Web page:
Well, what did Graham Wheeler's book say? Don't keep us in suspense.
If you read his book, you will see that most of the recipes do not contain sizable amounts of crystal malt. In fact, a large number of the recipes contain no crystal malt. The darker colors that we associate with British bitter are often the result of the addition of a small amount of black or chocolate malt.
Is it the CAMRA publication for homebrewers or another book?
I was remarking the other day to a friend who travels frequently to Europe - I have never had a fresh example of many of the beers I brew and I wonder how well the recipes I brew stack up to the real thing. For example I recently brewed a Mild from the Craft beers for the Homebrewer from Cigar City Brewing - it is fantastic, but I wish I had access to a British version to see how well it compares...I don't even have access to the Cigar City version!
Real Ales like Fullers are much better at the source.
S. cerevvisiae has it right, there is not large amounts of crystal in most of the recipes in Wheeler's books or in the Real Ale Almanac by Protz. Many are just Pale Ale malt in the grain bill. Some will have a little crystal and brewer's invert sugar, maybe some torrified wheat.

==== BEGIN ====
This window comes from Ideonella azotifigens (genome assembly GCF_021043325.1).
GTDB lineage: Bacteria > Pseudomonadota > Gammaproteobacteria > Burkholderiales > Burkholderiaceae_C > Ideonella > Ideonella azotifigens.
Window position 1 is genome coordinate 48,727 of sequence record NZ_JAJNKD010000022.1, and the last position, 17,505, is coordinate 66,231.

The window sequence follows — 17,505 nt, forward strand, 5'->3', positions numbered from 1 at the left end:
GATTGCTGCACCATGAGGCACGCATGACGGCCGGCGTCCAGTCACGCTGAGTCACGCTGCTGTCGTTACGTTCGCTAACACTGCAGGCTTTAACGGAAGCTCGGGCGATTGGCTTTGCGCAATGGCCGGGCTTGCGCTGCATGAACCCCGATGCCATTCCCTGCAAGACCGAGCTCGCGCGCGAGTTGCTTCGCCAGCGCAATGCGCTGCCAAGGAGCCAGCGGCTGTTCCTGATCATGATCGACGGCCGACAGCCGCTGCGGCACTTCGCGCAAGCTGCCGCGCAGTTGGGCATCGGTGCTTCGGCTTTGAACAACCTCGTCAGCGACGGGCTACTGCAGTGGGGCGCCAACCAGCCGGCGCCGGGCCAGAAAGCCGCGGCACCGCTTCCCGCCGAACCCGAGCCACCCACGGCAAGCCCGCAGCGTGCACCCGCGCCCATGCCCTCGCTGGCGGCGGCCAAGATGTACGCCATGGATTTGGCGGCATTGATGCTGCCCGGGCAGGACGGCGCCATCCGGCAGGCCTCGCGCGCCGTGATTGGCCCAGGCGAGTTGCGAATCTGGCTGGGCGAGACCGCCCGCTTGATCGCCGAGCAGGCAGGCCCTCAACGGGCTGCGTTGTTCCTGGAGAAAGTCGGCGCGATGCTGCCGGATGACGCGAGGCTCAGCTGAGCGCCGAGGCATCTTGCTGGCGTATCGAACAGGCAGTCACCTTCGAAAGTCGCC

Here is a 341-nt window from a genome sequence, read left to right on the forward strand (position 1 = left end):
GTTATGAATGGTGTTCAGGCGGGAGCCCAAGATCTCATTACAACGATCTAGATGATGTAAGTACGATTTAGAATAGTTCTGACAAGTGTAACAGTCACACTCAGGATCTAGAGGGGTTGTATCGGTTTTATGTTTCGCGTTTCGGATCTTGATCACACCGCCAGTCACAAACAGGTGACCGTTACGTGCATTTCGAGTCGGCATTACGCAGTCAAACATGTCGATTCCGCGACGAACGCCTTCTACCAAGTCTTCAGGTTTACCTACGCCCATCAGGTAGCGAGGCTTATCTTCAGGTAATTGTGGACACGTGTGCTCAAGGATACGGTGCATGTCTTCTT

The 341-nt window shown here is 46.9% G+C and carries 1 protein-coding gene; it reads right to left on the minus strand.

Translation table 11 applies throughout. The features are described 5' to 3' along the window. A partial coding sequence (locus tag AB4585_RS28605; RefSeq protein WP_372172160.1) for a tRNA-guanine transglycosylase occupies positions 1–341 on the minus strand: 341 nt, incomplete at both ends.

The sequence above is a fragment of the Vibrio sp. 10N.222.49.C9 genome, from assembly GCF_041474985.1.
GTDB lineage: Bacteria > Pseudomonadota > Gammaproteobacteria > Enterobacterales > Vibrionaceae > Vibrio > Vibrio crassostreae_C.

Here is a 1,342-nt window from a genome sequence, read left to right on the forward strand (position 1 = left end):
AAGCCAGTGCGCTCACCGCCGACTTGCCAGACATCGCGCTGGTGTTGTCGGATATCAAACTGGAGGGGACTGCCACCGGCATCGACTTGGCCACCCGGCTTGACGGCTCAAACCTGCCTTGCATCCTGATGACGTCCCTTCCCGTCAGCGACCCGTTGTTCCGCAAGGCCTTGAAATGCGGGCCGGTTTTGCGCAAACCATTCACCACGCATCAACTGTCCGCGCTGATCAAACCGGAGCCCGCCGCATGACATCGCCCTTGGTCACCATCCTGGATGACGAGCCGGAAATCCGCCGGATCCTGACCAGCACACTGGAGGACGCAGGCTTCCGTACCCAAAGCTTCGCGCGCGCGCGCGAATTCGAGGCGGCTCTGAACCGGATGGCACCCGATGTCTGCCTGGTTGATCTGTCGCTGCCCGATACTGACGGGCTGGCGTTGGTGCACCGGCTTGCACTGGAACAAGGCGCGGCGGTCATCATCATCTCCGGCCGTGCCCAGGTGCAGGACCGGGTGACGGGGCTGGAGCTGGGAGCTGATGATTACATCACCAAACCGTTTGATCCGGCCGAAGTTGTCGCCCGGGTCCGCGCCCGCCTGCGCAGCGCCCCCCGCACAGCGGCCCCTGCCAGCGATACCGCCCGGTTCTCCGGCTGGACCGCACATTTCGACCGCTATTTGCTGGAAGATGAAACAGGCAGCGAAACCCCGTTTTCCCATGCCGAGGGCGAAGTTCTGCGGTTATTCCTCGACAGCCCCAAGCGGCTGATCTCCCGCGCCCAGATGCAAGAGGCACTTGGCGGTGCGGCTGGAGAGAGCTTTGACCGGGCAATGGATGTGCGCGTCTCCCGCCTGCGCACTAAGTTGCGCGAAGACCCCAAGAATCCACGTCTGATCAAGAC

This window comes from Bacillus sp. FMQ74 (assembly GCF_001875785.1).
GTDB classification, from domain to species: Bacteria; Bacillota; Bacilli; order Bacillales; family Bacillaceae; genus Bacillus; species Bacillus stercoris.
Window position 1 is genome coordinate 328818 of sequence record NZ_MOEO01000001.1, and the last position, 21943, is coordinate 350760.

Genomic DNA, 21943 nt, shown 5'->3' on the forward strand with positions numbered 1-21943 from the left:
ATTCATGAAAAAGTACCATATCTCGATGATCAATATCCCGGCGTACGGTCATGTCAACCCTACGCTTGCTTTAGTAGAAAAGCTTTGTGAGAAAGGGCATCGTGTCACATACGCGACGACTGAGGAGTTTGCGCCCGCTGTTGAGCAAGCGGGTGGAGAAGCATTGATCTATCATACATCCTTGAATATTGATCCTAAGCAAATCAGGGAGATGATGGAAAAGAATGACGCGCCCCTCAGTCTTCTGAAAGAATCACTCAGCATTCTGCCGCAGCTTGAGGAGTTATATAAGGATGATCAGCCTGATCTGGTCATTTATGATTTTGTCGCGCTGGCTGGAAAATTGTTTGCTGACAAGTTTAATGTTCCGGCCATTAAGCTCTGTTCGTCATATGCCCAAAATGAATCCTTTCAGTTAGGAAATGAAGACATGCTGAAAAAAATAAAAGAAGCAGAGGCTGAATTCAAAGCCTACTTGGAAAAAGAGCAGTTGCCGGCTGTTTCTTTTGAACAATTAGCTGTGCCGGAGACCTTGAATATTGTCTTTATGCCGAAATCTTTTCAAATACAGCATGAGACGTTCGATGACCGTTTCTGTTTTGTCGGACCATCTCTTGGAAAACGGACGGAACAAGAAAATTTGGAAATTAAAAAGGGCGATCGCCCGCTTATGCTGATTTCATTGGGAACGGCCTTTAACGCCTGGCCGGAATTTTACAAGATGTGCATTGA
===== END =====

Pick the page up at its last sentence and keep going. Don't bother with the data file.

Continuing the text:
I have been reducing my pitch rate on the Bitters I brew, as they were too clean of esters. Reducing aeration also helped. One local brewpub that makes some fairly fruity English style beers will double the pitch rate to make a fairly clean American style ale.
Chris White was at the LHBS Big Brew last year. I asked about pitch rates for British style beers and he said the British brewers underpitch and get more esters. The last few Bitters I brewed have had the pitch rate reduced to around a half, next time I will try the 1/3 that S. c. recommends.